Rating: NNNNNramallah, west bank -- we've allbeen moved to one flat -- 13 adults (two elderly) and 10 children ranging.
ramallah, west bank — we’ve allbeen moved to one flat — 13 adults (two elderly) and 10 children ranging in age from 18 months to 10 years old. Two of the adults are physicians: a surgeon who had seven operations scheduled today and a gynecologist who has now missed four deliveries. Israeli soldiers have set up shop above us in Patricia’s apartment. Most of the rest of the building has been taken over, as have others in the area.Rula, who owns a flat upstairs, is giving the soldiers a hard time. They tell her to gather everyone and leave. To where? she asks. They don’t answer. She tells them there are five children and an elderly aunt who isn’t well. The soldiers kick them out. Rula decides to stay.
The soldiers who were here earlier have taken the phones and cord attachments with them. But we’re able to hook a computer to the Internet and get a few e-mails off. I’m also able to fax the Canadian and British embassies requesting that they call my wife Rachel (in Tobermory) to let her know we’re fine. I disable the sound so the soldiers won’t hear it. Later, the power to the flat is turned off.
Many vehicles outside now sound like tanks, and so do the birds chirping. I am really getting to hate it when doors are closed too loudly in the building. I don’t like the sound of people going up and down the stairs either.
It’s 7 am, and some heavy machine guns have just let loose, creating quite a din. This continues for about an hour. We hear that the Israelis have penetrated to within 150 metres of the downtown. At 8:48 am, a soldier pushes the door in without knocking. (The lock isn’t working due to a similar but more dramatic entrance the night before.) We’d put a chair in front of it to keep the wind from blowing it open. I ask the soldier if he could knock next time. He continues to stand there with a very menacing attitude.
Sporadic shooting lasts till about 9 am. A different soldier comes in at 9:20 am. He gives us back one phone, says we can make one call, but leaves and doesn’t come back. We now have a phone and start putting it to good use. I get to call Rachel. Pat calls her daughters. The other families get in contact with their loved ones.
More intermittent shooting is going on. Ramallah is still a free-fire zone. Pat is feeling quite stressed from the soldiers and lack of sleep. She’s lived here for 37 years, so she can take quite a bit, but she’s getting older and has high blood pressure.
11 am. Watching Al Jazeera news, we’re told one Israeli officer, three Palestinians and one Italian journalist are dead. I call Rami, a friend whom I met as a boy in the Evangelical Home for Boys, to see how he’s doing. Rami and his extended family are fine but surrounded by troops. He tells me attack helicopters are turning their cannons on nearby public buildings.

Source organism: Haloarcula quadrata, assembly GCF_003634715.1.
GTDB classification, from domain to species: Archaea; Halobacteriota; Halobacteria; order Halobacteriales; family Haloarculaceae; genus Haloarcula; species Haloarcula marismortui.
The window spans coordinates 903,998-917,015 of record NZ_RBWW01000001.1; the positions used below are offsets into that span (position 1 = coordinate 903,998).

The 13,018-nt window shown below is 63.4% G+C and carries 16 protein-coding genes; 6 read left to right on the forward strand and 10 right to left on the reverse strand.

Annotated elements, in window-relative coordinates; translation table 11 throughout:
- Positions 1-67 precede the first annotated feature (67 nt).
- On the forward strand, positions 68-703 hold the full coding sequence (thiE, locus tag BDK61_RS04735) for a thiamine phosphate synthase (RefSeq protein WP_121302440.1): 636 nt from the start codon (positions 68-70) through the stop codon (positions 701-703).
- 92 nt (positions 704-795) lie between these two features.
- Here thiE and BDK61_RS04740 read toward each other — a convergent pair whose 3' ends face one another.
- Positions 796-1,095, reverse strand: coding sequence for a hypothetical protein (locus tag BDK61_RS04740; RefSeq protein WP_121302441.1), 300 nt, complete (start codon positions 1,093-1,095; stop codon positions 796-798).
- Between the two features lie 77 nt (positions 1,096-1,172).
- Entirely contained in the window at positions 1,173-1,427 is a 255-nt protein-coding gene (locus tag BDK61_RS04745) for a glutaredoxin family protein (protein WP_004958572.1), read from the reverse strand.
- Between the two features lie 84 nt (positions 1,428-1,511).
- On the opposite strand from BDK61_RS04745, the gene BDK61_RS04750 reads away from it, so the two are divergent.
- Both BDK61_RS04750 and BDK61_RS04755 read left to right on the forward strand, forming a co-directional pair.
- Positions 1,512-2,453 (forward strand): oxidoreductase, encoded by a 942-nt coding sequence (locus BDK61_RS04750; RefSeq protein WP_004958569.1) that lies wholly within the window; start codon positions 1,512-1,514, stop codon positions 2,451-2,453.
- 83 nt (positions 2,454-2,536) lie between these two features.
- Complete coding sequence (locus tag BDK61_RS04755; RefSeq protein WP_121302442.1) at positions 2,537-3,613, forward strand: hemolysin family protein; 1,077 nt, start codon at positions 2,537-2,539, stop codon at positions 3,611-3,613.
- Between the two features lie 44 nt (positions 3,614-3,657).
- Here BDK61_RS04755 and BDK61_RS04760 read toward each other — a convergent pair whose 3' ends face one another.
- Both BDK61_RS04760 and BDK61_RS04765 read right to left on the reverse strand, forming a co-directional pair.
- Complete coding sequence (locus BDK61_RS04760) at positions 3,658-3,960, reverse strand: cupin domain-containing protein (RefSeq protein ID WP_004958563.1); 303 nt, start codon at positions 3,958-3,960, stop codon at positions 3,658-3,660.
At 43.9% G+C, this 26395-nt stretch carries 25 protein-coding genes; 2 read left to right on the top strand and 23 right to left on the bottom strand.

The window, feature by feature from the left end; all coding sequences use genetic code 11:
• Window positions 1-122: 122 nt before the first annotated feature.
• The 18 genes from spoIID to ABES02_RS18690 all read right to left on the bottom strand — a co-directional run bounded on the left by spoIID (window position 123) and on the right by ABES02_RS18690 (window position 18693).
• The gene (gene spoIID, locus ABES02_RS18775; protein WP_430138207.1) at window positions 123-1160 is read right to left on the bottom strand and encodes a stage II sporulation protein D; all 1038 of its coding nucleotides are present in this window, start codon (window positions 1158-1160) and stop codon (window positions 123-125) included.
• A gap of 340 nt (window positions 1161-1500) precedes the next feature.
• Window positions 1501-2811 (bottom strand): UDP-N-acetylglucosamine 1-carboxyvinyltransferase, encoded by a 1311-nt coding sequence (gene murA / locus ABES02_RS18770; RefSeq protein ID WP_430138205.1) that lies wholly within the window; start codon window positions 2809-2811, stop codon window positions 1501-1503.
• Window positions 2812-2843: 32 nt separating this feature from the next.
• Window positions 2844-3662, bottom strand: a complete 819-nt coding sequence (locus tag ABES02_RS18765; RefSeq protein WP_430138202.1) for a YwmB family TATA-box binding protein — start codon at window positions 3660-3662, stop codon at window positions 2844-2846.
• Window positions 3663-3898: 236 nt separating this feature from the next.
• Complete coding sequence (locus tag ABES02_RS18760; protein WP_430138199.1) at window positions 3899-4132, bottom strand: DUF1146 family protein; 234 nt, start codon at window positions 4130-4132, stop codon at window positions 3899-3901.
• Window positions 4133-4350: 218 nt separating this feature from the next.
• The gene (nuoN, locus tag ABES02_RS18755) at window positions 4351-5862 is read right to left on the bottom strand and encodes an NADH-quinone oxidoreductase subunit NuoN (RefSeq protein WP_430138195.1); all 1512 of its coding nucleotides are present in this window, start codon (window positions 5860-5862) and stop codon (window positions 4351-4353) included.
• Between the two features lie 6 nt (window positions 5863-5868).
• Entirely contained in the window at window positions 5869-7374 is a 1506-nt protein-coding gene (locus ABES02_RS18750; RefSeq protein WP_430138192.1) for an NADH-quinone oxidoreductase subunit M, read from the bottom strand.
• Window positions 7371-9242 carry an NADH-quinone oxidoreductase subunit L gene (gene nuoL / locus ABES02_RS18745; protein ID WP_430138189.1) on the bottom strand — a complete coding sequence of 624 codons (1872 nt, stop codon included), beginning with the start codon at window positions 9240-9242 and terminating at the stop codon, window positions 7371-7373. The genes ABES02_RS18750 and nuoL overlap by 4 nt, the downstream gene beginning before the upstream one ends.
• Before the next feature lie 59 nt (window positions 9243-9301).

Soldiers escort some of those we’re confined with here to their flats to get food. Pat is allowed up to get her knitting, but forgets the Scrabble game.
I have been spending my time videotaping the day’s events, then hiding the camera. The kids run and play in this cooped-up state, and the racket they make competes with the noise of the shooting outside. Pat now spends much time knitting. She’s gone two days without her blood pressure medicine. The soldiers come by occasionally to check on us. The doctors are very worried about their patients. Heavy shooting erupts outside after a long period of calm.
Sister Vreni from the Evangelical Home for Girls has walked past the snipers and shooting to deliver bread, which a soldier brings up.
He tells me I need to stay away from the windows or I might be shot. I assume the Israeli snipers in the building down a bit have been practising with their sighting. I do some calculations and figure we have a few days of water left. The old man from the building next door tries to come over with some eggs. The soldiers yell at him, then let some shots off for punctuation, which get him shuffling back to his place real quick.
The soldiers have been smashing things upstairs and down. This time they allow Pat to return to her apartment to get her medicine. The soldiers have now moved into her flat with their kits and packs. An ambulance goes by outside, then another shortly after.
At 4:22 pm the soldiers deliver three faxes. It seems that the Canadian and British embassies are trying to contact us, with no success.
At 10 pm there’s a large explosion near the scout troop building. We find out later that an army personnel carrier has been taken out by a rocket-propelled grenade. The most intense firefight of the three days starts at about 11 pm and lasts till 1:20 am. You get fairly good at figuring the difference between a Kalashnikov and an M-16.
You can hear the helicopters overhead now, back and forth, but not too low.
There’s a knock on the door. It’s the Palestinian Authority police telling us to return to our flats — the Israelis are gone. We head upstairs. What a mess! The Israelis have trashed the place. The furniture has been smashed and bullet holes dot the walls. There’s a note stuck to the bathroom door. It reads, “Don’t worry, we’ll be back.”
Kent Wilkens, a Canadian visiting friends in Ramallah, describes his three days spent confined to an apartment as Israeli troops laid siege to the West Bank city last week.